By Molly Penn and Michael Davidson
In his characteristically provocative July 6, 2020 blog post, “The default nonprofit board model is archaic and toxic; let’s try some new models,” Vu Le identifies and seeks to disrupt pervasive “norms” in the dynamics of nonprofit boards that should indeed be questioned.
For me, Vu Le’s post touched a nerve. Much of our work involves nonprofit boards. While we have seen some great boards, we have also seen how much of the Executive Director’s time is claimed by “managing” their boards –controlling hard to control personalities, keeping them from micromanaging, responding to their agendas, educating them about nonprofits, educating them about the programs, etc. At the very least, there should be a universal mandate that all new board members be trained in what it means to serve on the board of a nonprofit. Which brings us to the crux of the issue – what does it mean?
Michael Davidson (the Board Coach) works primarily with boards and writes extensively about them, so I reached out to Michael to collaborate on this response (do not necessarily read “rebuttal”) to Vu’s post. There are places where he and I agree with Vu Le and places we do not – read on to continue the provocative dialogue about what nonprofit boards should be!
What Are Boards Legally Required To Do?
Nonprofit organizations are given corporate status and tax exemption because they serve a public good. The origin of boards was to ensure that the assets of these “charitable trusts” (as they were originally called) were used to serve the vision for which the organization was created. In other words, to ensure that while the mission may change slightly over time, the fidelity to the originating vision remained intact.
Legally, boards were given three basic duties: the Duty of Care (care about the organization – pay attention, participate and be actively involved in advancing the mission, including ensuring the fiduciary health and conformity to financial best practices.); the Duty of Loyalty (the interests of the organization come before personal interests); and the Duty of Obedience (ensure the organization obeys the law and stays true to its original purpose).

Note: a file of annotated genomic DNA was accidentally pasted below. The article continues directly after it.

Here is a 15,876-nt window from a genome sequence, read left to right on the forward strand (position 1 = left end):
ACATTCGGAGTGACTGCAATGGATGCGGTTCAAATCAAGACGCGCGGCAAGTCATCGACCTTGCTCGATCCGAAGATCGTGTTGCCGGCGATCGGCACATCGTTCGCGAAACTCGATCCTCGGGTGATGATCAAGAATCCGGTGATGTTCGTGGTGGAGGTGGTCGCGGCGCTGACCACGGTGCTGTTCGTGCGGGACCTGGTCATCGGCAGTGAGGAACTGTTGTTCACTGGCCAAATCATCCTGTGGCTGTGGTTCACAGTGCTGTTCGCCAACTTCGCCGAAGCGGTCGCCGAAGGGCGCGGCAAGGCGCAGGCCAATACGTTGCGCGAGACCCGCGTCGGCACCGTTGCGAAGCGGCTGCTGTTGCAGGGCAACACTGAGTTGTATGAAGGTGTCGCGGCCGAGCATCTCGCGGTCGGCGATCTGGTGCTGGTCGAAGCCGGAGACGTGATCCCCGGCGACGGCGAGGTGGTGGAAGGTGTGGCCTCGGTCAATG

Those three duties are all the legal guidance we have for how boards should operate. All the other “norms” of board responsibilities are things that are assumed, but not prescribed, as Vu Le so refreshingly points out.
Some of the harmful norms are worth calling out here. For example, the notion that the board is the Executive Director’s “boss” too often gets interpreted as each board member is the boss of the ED. When any one of them asks for something, the ED should provide it. In fact, the board as a body (meaning collectively, not individually) is the ED’s supervisor, which is much more complicated. The whole board has the power to hire and fire an ED and should be engaged in managing their performance. This management is accomplished through the annual review of the ED which includes setting objectives.
However, if we lose sight of the mandate that the relationship between the ED and the board needs to be a partnership, we create a toxic dynamic where the ED is trying to meet the demands of a group of individuals that distracts them from doing their best job leading and managing the organization. For BIPOC leaders, there is the added exhaustion of the ingrained white supremacy inherent in this structure and trying to raise the board’s awareness of the issues facing the constituents (and staff) without making board members “uncomfortable” by using terms like racism and white supremacy.
The other harmful norm that needs some major unpacking is that the fiduciary responsibility to ensure the organization’s health has become, over time, an expectation that board members contribute financially and participate actively in raising funds for the organization. Today’s organizations do face the reality of diminishing foundation and government support, so there is absolutely a need for help in securing the resources needed to execute the mission! However, as we impose the expectation that our boards “give and get” resources, we often exclude members of the communities served by the organization in roles of governance. When we, as consultants, suggest that boards need to diversify, we are met with “but what about the give/get?” as a defense (as though there are no people of color with money, which is a myth) when in fact that is a proxy for white dominance. As board member “give and gets” become higher, the ED feels more pressure to cultivate and tend to board members, spending inordinate amounts of time and energy on things that distract them from the mission and pull them in many different directions. This dynamic has created a power differential between EDs and their boards (where one should not exist), forcing the ED into a subservient role that undermines their ability to lead.